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When is a dog owner liable for a bite?

| Jun 19, 2018 | Criminal Defense |

No one wants to believe their dog is aggressive. Our dogs are our best friends, travel partners and family members. However, our best friends can make a mistake and bite someone. It helps for owners to know their responsibilities in case of a dog bite.

 

One bite law

Virginia, like many states, implements the one bite rule. It essentially states pet owners are liable for injuries if the owner knew the pet was dangerous or aggressive. It’s referred to as the one bite rule because evidence must be shown that the animal has bit at least one person before the current incident.

It’s completely different from strict liability which means owners are responsible for any injuries their pets cause – no matter their previous history.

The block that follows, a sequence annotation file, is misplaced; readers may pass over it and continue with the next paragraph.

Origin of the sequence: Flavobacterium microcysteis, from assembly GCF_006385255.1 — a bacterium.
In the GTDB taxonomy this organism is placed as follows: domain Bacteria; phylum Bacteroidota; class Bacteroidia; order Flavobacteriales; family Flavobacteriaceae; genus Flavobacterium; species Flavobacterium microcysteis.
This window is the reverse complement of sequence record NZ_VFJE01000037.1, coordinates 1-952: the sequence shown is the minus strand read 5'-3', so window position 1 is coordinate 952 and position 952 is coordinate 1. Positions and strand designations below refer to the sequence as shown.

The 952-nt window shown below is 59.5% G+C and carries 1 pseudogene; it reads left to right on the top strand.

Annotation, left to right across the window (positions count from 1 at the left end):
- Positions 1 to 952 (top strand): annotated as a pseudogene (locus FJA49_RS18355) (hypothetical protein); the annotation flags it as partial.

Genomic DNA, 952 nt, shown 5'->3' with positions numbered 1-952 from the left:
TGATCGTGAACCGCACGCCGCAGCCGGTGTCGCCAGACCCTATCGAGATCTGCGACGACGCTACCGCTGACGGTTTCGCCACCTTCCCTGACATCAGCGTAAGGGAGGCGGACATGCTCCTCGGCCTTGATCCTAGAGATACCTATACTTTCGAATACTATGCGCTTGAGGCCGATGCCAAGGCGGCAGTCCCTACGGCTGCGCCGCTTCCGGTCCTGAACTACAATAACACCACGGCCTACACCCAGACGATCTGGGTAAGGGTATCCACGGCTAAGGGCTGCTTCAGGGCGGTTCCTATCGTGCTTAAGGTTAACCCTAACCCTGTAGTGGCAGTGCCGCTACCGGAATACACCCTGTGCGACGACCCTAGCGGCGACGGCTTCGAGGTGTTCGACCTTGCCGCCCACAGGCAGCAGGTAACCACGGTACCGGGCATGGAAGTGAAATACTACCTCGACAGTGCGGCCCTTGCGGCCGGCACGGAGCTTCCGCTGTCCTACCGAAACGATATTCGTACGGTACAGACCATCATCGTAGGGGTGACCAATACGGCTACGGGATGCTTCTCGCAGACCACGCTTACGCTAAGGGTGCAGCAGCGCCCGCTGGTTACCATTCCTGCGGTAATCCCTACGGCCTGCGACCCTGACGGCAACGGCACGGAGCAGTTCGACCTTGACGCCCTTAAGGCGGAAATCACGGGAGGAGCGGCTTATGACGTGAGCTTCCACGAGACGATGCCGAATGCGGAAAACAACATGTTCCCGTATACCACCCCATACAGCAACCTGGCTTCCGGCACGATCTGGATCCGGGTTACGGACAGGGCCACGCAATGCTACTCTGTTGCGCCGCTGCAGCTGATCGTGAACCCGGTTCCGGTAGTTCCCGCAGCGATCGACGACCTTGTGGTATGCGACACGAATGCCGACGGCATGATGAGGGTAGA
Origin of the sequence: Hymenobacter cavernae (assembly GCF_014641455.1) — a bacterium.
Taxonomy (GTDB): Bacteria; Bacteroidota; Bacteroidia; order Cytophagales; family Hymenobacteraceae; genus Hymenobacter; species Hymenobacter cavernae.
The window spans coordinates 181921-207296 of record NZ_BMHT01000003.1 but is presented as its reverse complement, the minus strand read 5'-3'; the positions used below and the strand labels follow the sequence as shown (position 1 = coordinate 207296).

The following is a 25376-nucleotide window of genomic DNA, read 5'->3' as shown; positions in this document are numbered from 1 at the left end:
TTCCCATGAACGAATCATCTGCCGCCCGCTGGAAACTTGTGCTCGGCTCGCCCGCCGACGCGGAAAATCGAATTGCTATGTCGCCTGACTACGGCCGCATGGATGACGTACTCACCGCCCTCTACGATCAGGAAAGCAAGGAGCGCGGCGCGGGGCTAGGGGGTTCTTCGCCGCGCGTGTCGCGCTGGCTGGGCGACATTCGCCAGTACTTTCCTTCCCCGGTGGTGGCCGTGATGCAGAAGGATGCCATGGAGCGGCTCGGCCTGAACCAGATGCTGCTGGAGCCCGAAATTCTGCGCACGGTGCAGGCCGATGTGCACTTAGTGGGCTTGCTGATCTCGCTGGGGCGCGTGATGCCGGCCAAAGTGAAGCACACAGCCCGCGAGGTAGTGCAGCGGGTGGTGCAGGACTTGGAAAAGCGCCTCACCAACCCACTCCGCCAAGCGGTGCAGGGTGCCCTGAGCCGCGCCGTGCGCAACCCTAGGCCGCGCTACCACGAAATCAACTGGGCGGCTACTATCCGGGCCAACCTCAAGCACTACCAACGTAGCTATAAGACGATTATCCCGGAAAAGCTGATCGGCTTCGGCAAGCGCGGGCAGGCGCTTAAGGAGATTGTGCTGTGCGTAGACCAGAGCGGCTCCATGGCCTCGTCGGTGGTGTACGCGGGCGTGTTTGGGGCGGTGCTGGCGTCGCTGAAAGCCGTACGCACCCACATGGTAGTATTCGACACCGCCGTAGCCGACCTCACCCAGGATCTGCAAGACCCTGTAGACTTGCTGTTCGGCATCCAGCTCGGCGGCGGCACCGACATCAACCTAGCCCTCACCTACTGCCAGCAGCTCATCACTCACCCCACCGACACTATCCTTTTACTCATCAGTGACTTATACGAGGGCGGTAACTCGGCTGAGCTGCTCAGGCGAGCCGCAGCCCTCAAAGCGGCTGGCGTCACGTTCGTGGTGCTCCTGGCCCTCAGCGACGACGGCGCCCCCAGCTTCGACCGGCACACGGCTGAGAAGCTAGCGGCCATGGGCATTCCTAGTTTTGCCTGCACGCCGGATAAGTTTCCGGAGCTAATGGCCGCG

Negligence Per Se” law

What is unique about Virginia is their “Negligence Per Se” law that requires dog owners to use reasonable care in restraining and controlling their animals, whether or not the pet is aggressive. If an owner doesn’t use “reasonable restraint,” an injured party could sue the owner for negligence.

An example of improper restraint is if an owner does not put a leash on their dog. You might feel confident that your dog will not attack anyone, but you are liable if it does.

“Contributory Negligence” law

There are situations where pets are provoked into attacks. In these situations, you could argue “Contributory Negligence” – which means the injured person was partly or totally at fault for their injuries.

Examples of provoking an animal are kicking them or trespassing on a site that has a “Beware of dog” sign. Both examples put the injured person at fault for either hurting the animal or ignoring warning signs of a dangerous animal. If the injured party is partially at fault, the owner is not liable for any damages.

Help your pet by being informed about your state’s dog bites laws.